Reply to this post 37 Graham Congrats on your son! Interesting portfolio! I notice no property stocks? With the expectation of high inflation in the future how do you think this portfolio and stocks in general will perform? 

Reply to this post 38 BOET I am looking for a good affordable share screening program? What would you recommend? 

Reply to this post 39 Xhasa I do not have a lumpsum to invest but which will be the suitable ETF on the Satrix funds seeing that Warren wrote off the most performing fund Satrix INDI. Will it be advisable to choose one fund from the satrix for a long term investment looking at 20 yeras or so. 

Reply to this post 40 Neil Bisschoff Hi Garth, good read and sure your son will be very impressed when he is 18. I am looking at doing something similar for my daughter (same age as your son) in the near future. In the meanwhile I only bought a Nelson Mandela medallion to keep for 17+ years. Thanks for the advice! Hope you get some sleep with the little one.  

Reply to this post 41 Iain Konkol Hi Garth - thanks for the informative article, it has given me a new outlook on LT investing. Just a few questions: 1.) Are FNB's products for local trading any good? Aparently their fees are reasonable. 2.) Best time to invest in above mentioned companies? 3.) Are your dealings with SAXO effortless for offshore? Thanks  

Reply to this post 42 Faizal Amod 28 Johan du Preez. You can open an account for your child with Standard Bank OST and have the account linked to yours. You will pay no additional fees. 

Reply to this post 43 Nico 1) Would the Satrix 40 be a viable alternative for your ten stocks? (2) Would you buy and leave the stocks you picked, or would you open and close them as circumstances change. Lets say you mention Aspen as a short in the morning's analysis, should one then just hold or short and open again. Thanks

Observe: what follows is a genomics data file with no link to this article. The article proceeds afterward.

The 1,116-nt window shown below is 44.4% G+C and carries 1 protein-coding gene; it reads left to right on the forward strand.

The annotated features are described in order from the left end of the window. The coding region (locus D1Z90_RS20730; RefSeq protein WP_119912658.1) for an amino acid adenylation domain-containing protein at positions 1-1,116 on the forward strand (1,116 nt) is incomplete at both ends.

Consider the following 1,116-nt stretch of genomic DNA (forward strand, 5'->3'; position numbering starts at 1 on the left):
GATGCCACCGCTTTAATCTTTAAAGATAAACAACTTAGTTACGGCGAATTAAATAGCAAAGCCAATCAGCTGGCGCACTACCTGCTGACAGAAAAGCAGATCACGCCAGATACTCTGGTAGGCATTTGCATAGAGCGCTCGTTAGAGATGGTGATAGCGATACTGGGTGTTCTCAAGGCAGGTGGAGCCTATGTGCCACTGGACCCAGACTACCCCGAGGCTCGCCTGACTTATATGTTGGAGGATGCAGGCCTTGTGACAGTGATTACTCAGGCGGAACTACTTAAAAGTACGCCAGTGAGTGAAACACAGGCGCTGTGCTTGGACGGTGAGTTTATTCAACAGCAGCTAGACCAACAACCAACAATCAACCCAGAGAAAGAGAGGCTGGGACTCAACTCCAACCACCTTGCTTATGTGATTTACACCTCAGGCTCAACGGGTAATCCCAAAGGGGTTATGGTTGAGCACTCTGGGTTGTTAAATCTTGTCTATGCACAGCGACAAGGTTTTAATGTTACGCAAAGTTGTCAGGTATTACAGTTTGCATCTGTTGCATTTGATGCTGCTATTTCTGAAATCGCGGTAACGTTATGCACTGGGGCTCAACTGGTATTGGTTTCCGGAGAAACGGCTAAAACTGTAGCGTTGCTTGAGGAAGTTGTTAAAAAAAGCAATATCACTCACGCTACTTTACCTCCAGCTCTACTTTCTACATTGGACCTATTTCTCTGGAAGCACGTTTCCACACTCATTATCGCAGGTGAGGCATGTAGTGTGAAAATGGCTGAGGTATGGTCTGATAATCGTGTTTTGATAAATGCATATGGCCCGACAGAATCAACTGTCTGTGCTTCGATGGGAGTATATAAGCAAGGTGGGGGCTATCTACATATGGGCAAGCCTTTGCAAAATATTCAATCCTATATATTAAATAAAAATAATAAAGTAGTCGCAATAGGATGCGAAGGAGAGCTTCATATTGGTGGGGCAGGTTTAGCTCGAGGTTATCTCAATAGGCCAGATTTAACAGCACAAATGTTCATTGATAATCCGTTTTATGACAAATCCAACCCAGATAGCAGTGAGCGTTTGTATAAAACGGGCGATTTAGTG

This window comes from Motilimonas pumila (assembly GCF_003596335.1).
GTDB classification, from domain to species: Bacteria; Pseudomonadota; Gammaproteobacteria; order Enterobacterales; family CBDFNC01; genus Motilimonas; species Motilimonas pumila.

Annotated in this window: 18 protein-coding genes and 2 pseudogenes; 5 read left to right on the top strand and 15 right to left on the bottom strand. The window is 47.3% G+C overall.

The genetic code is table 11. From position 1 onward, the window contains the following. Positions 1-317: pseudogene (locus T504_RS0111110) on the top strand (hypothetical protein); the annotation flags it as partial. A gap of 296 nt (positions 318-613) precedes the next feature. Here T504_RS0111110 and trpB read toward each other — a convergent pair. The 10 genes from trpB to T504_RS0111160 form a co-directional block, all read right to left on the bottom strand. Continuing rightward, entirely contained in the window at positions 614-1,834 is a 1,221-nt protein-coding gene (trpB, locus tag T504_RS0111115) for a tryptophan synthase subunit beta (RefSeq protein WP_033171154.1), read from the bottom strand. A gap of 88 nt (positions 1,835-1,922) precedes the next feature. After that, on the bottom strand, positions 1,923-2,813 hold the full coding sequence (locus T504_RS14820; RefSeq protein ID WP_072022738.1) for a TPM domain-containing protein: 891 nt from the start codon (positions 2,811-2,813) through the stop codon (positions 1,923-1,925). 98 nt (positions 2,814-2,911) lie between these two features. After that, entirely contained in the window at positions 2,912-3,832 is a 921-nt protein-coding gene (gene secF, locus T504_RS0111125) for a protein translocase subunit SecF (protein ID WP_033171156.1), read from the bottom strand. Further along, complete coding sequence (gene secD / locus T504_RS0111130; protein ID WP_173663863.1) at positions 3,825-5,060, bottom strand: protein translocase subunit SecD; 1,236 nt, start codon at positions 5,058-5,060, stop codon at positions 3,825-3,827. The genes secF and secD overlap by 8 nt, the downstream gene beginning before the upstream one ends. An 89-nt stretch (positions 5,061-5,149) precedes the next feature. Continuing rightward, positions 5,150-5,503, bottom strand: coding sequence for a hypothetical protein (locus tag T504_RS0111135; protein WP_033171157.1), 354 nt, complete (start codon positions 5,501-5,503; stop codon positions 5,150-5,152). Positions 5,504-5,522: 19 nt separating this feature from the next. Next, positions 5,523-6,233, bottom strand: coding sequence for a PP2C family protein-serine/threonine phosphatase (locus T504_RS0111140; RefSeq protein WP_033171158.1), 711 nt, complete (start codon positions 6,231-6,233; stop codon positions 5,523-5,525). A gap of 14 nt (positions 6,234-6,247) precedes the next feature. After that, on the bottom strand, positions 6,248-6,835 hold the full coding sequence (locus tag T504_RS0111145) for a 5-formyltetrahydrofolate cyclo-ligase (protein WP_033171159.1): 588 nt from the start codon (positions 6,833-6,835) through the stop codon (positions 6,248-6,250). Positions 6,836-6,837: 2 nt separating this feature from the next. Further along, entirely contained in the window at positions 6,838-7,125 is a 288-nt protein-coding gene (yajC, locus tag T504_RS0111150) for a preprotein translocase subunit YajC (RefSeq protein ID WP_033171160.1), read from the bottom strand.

Reply to this post 44 Garth Mackenzie Nico, The Satrix40 is a representation of the 40 largest shares on the JSE by market capitalisation, and the ETF is weighted according to the shares' weights in the index. So you will find that the performance of the Satrix40 will be vastly different from the shares I have selected here. I like the Satrix40 as a passive investment vehicle for a market related performance, but personally I prefer to select my own shares to buy for passive investing. 

Reply to this post 45 Dudu Hi Garth, I was listening to you last week on 702 and have been thinking lately about investing in unit trusts. I have R50k that I would like to invest for my 3 year old daughter and 1 year old son to access when 18 years old. I have no idea how the stocks work so I was thinking of investing with Allan Gray, would you recommend that? Any suggestions would be greatly appreciated. Thanks 

Reply to this post 46 Garth Mackenzie Dudu, Allan Gray have a long and successful track record. But you should consult a financial advisor to decide which fund to invest in. the key is to get started early which you seem eager to do. Well done! 

Reply to this post 47 Kutlwano Hi Garth, I am ready to invest. If you were starting this year with your plan, would you stick with the same shares or would you make